The Country Land and Business Association (CLA) has nearly 1,000 members in Kent and 35,000 across the country. Running a range of countryside based businesses from traditional farming and forestry, to a wide range of other rural activities â€“ members are at the forefront of rural crime.
Sadly, many farmers and landowners accept crime as an inevitable cost and consequence of living in the countryside, and while they complain, live on the assumption that nothing will be done. Sadly, they do not report a range of petty crime that continually assaults and undermines their freedom and businesses.
In the area of Kent where I am based, we have problems of oil theft, break-ins and theft from sheds and farm buildings, farm gates, electric fence units and farm machinery being stolen.
There are of course more serious crimes including the theft of heritage property, such as the 18th-century lead statues that were stolen from Godinton House in November last year.
The CLA is continually urging members to take security seriously and more importantly to report all crimes and suspicious activity. The rural police are generally helpful and supportive, but are not mind readers â€“ individuals have a responsibility to keep police, neighbours and others informed of activity that may appear to be suspicious or criminal. When this has happened, there have been some successful police operations coordinated with landowners, gamekeepers and farmers in parts of Kent.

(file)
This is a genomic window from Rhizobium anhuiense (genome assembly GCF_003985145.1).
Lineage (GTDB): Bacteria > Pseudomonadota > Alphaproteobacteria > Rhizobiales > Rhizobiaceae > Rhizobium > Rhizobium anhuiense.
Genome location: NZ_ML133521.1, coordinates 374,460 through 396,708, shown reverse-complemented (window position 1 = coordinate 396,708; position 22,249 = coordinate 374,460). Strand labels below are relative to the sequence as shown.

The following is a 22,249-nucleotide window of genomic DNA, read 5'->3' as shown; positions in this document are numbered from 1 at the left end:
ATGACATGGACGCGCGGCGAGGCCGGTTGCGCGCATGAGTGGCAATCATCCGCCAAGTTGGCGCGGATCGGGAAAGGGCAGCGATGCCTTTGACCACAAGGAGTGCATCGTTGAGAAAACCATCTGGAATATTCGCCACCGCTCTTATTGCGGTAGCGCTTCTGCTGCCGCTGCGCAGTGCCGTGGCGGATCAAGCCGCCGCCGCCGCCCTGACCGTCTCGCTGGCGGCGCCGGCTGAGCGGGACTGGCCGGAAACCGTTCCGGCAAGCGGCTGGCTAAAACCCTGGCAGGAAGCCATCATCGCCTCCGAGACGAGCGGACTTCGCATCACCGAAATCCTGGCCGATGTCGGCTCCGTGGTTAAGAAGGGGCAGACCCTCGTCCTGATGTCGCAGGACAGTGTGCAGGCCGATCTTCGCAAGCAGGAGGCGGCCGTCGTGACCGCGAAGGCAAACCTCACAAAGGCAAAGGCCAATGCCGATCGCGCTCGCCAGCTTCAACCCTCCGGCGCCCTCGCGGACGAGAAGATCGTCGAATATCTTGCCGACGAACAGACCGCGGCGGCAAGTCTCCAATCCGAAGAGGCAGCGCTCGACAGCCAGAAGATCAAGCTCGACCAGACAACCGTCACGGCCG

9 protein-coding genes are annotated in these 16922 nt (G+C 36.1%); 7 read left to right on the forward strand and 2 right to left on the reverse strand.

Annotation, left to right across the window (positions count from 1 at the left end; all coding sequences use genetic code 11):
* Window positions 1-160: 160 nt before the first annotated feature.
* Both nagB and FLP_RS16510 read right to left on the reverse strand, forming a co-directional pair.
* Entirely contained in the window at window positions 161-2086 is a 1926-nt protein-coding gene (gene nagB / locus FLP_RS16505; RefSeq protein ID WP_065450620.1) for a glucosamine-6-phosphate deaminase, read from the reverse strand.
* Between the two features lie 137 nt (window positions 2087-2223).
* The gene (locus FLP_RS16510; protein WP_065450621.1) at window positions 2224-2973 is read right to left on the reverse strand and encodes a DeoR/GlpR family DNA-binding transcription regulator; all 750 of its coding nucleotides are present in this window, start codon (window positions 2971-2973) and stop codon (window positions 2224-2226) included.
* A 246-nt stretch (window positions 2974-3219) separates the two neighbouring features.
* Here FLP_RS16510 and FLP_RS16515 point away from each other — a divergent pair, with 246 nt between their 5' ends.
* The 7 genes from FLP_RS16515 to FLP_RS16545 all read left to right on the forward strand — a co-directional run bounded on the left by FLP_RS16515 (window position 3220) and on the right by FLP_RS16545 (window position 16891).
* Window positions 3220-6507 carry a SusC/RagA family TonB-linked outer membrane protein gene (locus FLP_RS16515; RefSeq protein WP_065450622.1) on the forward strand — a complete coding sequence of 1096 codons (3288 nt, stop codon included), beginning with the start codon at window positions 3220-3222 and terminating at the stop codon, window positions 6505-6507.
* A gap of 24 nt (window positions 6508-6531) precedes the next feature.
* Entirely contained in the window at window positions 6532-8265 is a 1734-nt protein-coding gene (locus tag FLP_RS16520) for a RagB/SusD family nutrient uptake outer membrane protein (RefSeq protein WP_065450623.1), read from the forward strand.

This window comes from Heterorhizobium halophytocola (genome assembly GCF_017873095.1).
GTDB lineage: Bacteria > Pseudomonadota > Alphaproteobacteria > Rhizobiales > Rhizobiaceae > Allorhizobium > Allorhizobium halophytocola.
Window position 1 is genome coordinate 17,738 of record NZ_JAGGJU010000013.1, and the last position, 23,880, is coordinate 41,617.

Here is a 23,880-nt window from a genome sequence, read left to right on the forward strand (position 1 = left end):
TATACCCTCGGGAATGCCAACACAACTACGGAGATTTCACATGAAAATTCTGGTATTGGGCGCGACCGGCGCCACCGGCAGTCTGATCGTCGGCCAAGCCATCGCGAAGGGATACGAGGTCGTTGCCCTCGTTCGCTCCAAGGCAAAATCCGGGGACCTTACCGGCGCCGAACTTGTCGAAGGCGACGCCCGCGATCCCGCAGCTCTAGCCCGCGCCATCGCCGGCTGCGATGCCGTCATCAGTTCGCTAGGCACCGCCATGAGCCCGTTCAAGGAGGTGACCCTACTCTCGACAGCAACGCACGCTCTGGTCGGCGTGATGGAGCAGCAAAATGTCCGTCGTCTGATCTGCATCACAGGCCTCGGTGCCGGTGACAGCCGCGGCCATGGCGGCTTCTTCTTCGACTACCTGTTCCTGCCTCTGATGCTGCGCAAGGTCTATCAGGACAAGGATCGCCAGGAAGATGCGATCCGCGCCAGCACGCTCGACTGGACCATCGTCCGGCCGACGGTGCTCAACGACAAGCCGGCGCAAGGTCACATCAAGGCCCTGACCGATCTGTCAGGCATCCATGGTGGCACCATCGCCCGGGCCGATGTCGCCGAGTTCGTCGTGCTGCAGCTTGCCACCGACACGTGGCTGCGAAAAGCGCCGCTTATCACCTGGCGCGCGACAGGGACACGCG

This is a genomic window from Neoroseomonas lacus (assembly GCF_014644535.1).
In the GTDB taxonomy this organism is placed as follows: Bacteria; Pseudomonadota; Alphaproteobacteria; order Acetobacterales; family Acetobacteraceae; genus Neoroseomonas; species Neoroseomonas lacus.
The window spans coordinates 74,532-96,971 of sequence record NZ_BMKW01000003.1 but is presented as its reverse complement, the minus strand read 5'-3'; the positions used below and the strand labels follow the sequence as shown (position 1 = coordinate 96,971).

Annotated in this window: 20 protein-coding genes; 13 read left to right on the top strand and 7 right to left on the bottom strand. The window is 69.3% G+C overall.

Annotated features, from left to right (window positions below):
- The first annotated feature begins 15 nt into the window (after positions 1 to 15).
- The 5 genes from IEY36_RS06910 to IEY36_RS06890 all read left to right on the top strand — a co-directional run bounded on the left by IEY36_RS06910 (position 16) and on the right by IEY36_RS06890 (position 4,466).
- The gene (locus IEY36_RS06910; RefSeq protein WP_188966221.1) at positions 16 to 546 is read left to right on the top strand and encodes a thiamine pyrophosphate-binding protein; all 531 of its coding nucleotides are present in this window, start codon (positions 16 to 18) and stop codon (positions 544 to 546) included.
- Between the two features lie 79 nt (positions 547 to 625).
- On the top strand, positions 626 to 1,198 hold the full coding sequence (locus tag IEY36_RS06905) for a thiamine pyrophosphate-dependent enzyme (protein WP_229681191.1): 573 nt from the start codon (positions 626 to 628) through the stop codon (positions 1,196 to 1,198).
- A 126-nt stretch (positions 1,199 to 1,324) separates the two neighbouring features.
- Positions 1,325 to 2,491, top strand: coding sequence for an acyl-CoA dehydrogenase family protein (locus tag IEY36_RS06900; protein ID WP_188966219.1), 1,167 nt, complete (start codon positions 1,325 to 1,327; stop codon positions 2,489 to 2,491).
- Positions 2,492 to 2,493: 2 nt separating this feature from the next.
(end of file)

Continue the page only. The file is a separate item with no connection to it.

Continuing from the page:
The other persistent and unpleasant crimes in rural areas are poaching, hare coursing and the butchery of livestock. Another menace is fly tipping, not considered a crime but often carried out by those with criminal intent, possibly running a business collecting rubbish and clearing houses, but not paying the waste charges.
So keep watching, keep reporting, and contact police on ring 101 or Crimestoppers on 0800 555 111.